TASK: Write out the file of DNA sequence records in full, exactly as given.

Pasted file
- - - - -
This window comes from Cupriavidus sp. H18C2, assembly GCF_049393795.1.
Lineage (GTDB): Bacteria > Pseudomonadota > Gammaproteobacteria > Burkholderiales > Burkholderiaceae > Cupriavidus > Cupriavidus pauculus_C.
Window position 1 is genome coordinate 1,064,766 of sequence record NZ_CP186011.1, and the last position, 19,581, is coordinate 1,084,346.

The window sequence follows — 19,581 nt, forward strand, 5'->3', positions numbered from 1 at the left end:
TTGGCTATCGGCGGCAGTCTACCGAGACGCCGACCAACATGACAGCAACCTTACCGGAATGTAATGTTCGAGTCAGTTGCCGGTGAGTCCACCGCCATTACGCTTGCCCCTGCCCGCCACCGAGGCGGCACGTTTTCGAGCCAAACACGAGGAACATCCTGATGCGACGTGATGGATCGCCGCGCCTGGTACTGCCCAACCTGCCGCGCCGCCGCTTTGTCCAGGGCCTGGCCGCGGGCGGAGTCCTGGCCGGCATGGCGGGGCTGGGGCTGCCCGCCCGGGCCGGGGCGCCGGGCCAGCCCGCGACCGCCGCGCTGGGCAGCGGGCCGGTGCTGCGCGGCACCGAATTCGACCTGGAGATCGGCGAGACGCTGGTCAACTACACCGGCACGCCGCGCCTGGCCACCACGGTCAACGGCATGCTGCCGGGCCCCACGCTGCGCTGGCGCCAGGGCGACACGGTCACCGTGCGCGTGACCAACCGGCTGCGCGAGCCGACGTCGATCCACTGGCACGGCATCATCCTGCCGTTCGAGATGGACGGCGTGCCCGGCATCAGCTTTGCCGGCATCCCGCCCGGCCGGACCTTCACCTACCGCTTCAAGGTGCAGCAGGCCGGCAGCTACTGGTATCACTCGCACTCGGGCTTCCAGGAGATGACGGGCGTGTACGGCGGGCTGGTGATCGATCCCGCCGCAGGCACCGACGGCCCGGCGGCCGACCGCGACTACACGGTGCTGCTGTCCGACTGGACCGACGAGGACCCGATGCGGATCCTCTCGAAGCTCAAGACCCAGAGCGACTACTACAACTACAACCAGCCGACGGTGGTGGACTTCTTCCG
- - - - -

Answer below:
This window comes from Cupriavidus sp. H18C2, assembly GCF_049393795.1.
Lineage (GTDB): Bacteria > Pseudomonadota > Gammaproteobacteria > Burkholderiales > Burkholderiaceae > Cupriavidus > Cupriavidus pauculus_C.
Window position 1 is genome coordinate 1,064,766 of sequence record NZ_CP186011.1, and the last position, 19,581, is coordinate 1,084,346.

The window sequence follows — 19,581 nt, forward strand, 5'->3', positions numbered from 1 at the left end:
TTGGCTATCGGCGGCAGTCTACCGAGACGCCGACCAACATGACAGCAACCTTACCGGAATGTAATGTTCGAGTCAGTTGCCGGTGAGTCCACCGCCATTACGCTTGCCCCTGCCCGCCACCGAGGCGGCACGTTTTCGAGCCAAACACGAGGAACATCCTGATGCGACGTGATGGATCGCCGCGCCTGGTACTGCCCAACCTGCCGCGCCGCCGCTTTGTCCAGGGCCTGGCCGCGGGCGGAGTCCTGGCCGGCATGGCGGGGCTGGGGCTGCCCGCCCGGGCCGGGGCGCCGGGCCAGCCCGCGACCGCCGCGCTGGGCAGCGGGCCGGTGCTGCGCGGCACCGAATTCGACCTGGAGATCGGCGAGACGCTGGTCAACTACACCGGCACGCCGCGCCTGGCCACCACGGTCAACGGCATGCTGCCGGGCCCCACGCTGCGCTGGCGCCAGGGCGACACGGTCACCGTGCGCGTGACCAACCGGCTGCGCGAGCCGACGTCGATCCACTGGCACGGCATCATCCTGCCGTTCGAGATGGACGGCGTGCCCGGCATCAGCTTTGCCGGCATCCCGCCCGGCCGGACCTTCACCTACCGCTTCAAGGTGCAGCAGGCCGGCAGCTACTGGTATCACTCGCACTCGGGCTTCCAGGAGATGACGGGCGTGTACGGCGGGCTGGTGATCGATCCCGCCGCAGGCACCGACGGCCCGGCGGCCGACCGCGACTACACGGTGCTGCTGTCCGACTGGACCGACGAGGACCCGATGCGGATCCTCTCGAAGCTCAAGACCCAGAGCGACTACTACAACTACAACCAGCCGACGGTGGTGGACTTCTTCCG